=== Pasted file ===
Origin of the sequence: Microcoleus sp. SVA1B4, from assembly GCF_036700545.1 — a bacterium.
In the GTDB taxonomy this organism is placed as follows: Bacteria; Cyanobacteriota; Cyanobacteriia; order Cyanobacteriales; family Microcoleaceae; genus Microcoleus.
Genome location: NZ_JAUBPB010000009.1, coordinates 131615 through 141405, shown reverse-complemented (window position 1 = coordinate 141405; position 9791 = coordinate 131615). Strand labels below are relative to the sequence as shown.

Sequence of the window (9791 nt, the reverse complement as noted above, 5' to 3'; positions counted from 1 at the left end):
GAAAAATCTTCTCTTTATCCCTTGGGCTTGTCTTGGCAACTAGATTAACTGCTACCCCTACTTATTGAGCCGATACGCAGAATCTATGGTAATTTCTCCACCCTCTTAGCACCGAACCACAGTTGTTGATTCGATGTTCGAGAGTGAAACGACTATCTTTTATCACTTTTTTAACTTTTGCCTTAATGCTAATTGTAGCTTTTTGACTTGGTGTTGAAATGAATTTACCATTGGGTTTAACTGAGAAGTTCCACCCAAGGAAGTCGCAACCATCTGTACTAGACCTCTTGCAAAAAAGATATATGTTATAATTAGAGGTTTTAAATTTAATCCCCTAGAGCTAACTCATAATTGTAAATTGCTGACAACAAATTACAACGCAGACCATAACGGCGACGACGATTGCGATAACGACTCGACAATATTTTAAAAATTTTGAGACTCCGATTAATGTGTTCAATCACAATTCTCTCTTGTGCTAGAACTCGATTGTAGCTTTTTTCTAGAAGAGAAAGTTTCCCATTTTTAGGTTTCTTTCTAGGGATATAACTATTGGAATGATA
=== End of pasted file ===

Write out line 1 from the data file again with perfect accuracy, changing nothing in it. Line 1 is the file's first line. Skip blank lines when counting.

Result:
Origin of the sequence: Microcoleus sp. SVA1B4, from assembly GCF_036700545.1 — a bacterium.